Karen Valby
March 28, 2005 AT 05:00 AM EST

By day she was a mild-mannered history buff researching the 1880 Republican convention. By night, a masked superhero, or at least the helium-pitched voice of one, recording a track for a spin-off videogame. And Sarah Vowell — friend of public radio, Pixar, and Late Night With Conan O’Brien — knows which project makes for better dinner conversation. As the sulky teenage voice of Violet in The Incredibles, the 35-year-old writer got to experience the buzzy fun of working on a surefire hit. ”My family just couldn’t wait for the movie to come out,” she remembers. ”’Oh, you’re going to be a superhero! What are your powers?! Did you meet Samuel L. Jackson yet?”’ Meanwhile, she was plugging away on her fourth book, Assassination Vacation, a winking rumination on the murders of Abraham Lincoin, James Garfield, and William McKinley. ”I know it doesn’t sound sexy,” she admits. ”When I would bring up the Garfield assassination, there weren’t that many follow-up questions.”

Sitting on a bench in Manhattan’s Madison Square Park under the watchful gaze of a statue of America’s 21st president, Chester Arthur, Vowell talks passionately about Peter Gallagher’s eyebrows on The O.C., the gut-twisting music on Lost, and the sweet perfection of Alias‘ first season. But she insists that the past offers as many pleasures as contemporary pop culture. ”History is full of all these people who were just so singular and bizarre and messed-up and evil and majestic,” she says, tiny hands fingering her blue rubber Jimmy Carter key chain. ”You can see how a person who was obsessed with Melrose Place or Behind the Music would write about the Garfield assassination. It’s all about power and how these people who are supposed to be on each other’s side end up undercutting and betraying one another.”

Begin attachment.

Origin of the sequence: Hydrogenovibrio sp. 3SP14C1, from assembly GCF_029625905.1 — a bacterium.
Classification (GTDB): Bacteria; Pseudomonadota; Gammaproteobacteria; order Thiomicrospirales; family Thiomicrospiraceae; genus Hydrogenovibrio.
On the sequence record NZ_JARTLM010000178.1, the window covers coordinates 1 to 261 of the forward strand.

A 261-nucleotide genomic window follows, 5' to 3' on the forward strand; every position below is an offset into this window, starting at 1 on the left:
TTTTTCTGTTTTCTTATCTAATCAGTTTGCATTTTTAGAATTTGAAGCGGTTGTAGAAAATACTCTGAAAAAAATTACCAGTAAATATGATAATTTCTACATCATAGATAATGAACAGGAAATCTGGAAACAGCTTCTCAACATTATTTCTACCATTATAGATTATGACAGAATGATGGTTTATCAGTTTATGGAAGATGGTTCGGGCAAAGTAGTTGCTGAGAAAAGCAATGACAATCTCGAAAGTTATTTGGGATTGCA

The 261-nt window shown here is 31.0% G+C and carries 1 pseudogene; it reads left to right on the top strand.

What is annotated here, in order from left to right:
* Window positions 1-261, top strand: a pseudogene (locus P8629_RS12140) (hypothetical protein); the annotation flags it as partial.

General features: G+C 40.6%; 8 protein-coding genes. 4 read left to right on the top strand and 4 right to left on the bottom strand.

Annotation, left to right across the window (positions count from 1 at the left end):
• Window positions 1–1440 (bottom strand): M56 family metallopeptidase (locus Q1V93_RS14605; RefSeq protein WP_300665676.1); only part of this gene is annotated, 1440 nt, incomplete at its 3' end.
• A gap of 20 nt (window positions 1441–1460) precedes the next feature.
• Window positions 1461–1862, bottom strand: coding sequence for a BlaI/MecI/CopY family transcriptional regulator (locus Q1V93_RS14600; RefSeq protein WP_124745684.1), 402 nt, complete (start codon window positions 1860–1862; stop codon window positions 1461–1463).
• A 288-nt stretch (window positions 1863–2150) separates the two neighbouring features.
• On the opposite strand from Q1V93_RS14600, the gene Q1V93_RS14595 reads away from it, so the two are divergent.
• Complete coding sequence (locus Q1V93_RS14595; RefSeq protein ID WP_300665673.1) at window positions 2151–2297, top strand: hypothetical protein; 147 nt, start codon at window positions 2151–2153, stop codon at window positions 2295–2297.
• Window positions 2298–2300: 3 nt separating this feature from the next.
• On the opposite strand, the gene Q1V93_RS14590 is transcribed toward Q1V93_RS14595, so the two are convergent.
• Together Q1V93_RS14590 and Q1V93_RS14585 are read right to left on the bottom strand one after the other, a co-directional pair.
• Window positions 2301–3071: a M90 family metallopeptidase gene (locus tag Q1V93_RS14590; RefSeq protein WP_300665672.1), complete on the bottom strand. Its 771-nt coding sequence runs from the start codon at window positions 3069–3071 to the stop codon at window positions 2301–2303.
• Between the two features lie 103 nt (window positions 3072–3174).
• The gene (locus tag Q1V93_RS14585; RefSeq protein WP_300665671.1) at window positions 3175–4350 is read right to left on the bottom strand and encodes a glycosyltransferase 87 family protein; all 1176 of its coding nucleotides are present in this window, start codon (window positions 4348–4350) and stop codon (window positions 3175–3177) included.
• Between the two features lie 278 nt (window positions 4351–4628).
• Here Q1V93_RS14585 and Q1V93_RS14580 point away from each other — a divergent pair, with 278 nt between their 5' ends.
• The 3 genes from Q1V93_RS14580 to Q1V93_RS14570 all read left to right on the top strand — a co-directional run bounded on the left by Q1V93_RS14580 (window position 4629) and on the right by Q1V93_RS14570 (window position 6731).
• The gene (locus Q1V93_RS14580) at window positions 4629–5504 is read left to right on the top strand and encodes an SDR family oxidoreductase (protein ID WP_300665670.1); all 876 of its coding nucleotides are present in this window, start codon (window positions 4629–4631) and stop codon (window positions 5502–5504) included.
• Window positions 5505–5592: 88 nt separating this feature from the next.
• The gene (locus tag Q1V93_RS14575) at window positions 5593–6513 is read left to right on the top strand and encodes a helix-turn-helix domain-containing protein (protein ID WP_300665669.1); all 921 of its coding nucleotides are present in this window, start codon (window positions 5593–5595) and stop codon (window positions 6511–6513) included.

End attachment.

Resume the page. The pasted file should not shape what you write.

Nervous that her material was too dry, she tested portions of the book at NYC comedy showcases. And people laughed. ”Sarah has this capacity to synthesize these large topics like history, injustice, and assassination that in other, less talented hands would be really eggheady,” says friend and essayist David Rakoff. ”There’s no sense in reading Sarah’s writing that you’re getting a portion of vegetables. It reads like dessert.” (Listen for Rakoff, along with O’Brien, Jon Stewart, Catherine Keener, Dave Eggers, and Stephen King as Lincoln no less, on the Assassination Vacation audiobook.)

It’s no surprise that death obsession can wear a person down. ”I hope the book seems breezy to the reader,” says Vowell, ”but dealing with murder all the time kind of gets to you. So whenever I would have these empathetic moments with the presidents’ pain or the loss suffered by their families, I would drop what I was doing and go put on that old Johnny Thunders song ‘You Can’t Put Your Arms Around a Memory.”’

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